CHICAGO (CBS)– Employees of Reed-Custer Community Unit School District 255 in Braidwood failed to prevent an incoming freshman from being sexually assaulted and then failed to protect him after the incident, according to a lawsuit filed by the teen’s family on Wednesday.

A week before the lawsuit was filed, the brave teen, Anthony Brookman, spoke to CBS 2’s Dave Savini last week to expose the horrific hazing he endured at Reed-Custer High School’s summer football camp in Braidwood.

Brookman said he reported the assaults to coaches and school administrators, but little was done.

Brookman described the attacks in detail last week while speaking to CBS 2. He recalled multiple players ganging up on him and trying to sexually assault him- putting his shirt over his head and pulling his shorts down to his ankles.

“The first guy who slapped me twice and knocked me down, he kicked me in my right side on to my ribs,” Brookman said. “While the fourth one took my shorts off and they pulled my legs up so that he could get his finger to my, you know, body part.”

Just 14-years-old at the time, Brookman said he yelled for help and begged them to stop. He could barely breathe.

According to the lawsuit filed Nov. 28, coaches knew about the hazing culture at the school, but failed to stop it. Former head coach Mark Wolf is named in the court documents.

Brookman said Wolf did not see his attack, but knew all about the hazing. Wolf last week refused to talk about what happened to Brookman or about hazing.

Wolf, according to today’s lawsuit, encouraged players during pre-game pep-talks to “unleash their inner rapist” or “rip off” the genitalia of the opposing team.

The coach refused to comment when CBS 2’s Savini confronted him about the allegations.

hazing Former Will County High School Head Coach Allegedly Told Players To Unleash Their Inner Rapist During Pre Game Pep Talks, Lawsuit Says

Anthony Brookman started playing football at age seven, in area youth leagues.

He was excited to play in high school and enjoy all the fun that goes with it.

“Like one of those good high school movies, you know, I wanted to kind of be like that,” said Brookman.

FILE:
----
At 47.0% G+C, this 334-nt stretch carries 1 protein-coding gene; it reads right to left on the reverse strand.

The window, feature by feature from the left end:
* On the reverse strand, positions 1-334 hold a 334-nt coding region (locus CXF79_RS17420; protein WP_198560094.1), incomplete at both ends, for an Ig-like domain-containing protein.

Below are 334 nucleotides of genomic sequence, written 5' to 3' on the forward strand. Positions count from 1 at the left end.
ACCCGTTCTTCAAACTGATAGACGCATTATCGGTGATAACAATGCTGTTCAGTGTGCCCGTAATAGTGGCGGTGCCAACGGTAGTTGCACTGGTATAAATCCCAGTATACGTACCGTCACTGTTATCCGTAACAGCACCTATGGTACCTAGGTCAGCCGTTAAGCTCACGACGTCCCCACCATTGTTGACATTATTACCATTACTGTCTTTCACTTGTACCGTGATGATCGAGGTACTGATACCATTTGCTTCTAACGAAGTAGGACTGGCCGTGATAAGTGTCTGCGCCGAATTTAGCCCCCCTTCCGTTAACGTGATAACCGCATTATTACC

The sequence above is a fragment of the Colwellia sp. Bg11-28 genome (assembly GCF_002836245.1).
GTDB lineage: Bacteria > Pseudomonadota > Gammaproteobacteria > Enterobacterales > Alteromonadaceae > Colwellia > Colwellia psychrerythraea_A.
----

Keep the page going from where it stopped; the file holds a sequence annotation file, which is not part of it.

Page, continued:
But in 2017, the summer before his freshman year even began, all that changed when he became a target of his peers.

It was under Wolf’s watch that Brookman said hazing persisted and even had a special name–“Smoke.”

“Every time you heard smoke, somebody was getting bent over,” said Brookman.

He said he was on the school track the first time he got “smoked” by other players.

“He’s like, ‘you want some smoke’,” said Brookman.  “I’m just saying, no. ‘Come on you want some smoke, you want some smoke’, and just keep repeatedly saying it.”

At just 135 pounds, he was an easy target.

“He would take his hand, grab the back of my neck,” Brookman said.

He said similar assaults happened three times within a two-month period. The most recent one was the worst.

“It felt like the third time, they just said, ‘Screw it let’s just give him all we’ve got’,” Brookman said.

When his complaints about the abuse fell on deaf ears, he said he felt like he didn’t matter.

Braidwood police later arrested three players, who were charged as juveniles, with aggravated battery in the public way – a felony.

The lawsuit filed by his family this week accuses Reed-Custer High School employees of allowing the hazing culture to exist and also says the school failed to protect Brookman from student retaliation that followed.

“It was more like an (emotional) hazing, telling me to kill myself to die,” Brookman said. “I’m worthless.”

The abuse has only worsened during the past week because an onslaught of social media bullying began.

One person wrote, “He talked sh** and got his a** kicked.”

In another post, someone writes, “Ya’ll want some smoke??”

Another public message reads, ” (F***) this kid–he’s only doing it for the money his sisters a b**** to lmao.”

Shawn Collins is the Brookman’s family attorney.

“The people responsible for creating the culture is the adults and they don’t want any part in accountability here,” Collins said. “It’s horribly wrong.”

Collins claims someone even tried to set up Brookman by creating a phony Snapchat account in his name last week in an attempt to try to portray him as a bully.

The phony account refers to another person as “disgusting.”

“You make everyone want to vomit. Your momma made a mistake bringing you in this world. I can’t tell your face from you’re a**.”

Brookman is now at new school. The lawsuit says the Reed-Custer High School Football Team “promoted, encouraged and fostered a culture of hazing, abuse, assault and sexual assault.”  The boys charged are awaiting trial but the Will County State’s Attorney’s office declined to comment because the teens are being charged as juveniles.

Reed-Custer’s Superintendent Mark Mitchell denied the allegations and said the district plans on vigorously defending itself and protecting its reputation.

The school district released the following statement following CBS 2’s original report.

“As reported by CBS 2 on November 20, 2018, the individual in question is no longer a student of our School District and our staff has had no interaction with him.  We unequivocally deny the plaintiffs’ allegations that School District officials “were aware of, or tacitly acknowledged, a culture of abuse, hazing, bullying and assault” toward the individual; that hazing has been “part of the culture of the Reed-Custer Football Team for years;” and that “coaches have either sanctioned these rituals or turned a blind eye toward them.”  We intend to vigorously defend these baseless allegations and protect the reputation of our fine School District and its staff.”

The statement continued, “We have no knowledge of anyone creating a fake social media account in the individual’s name.”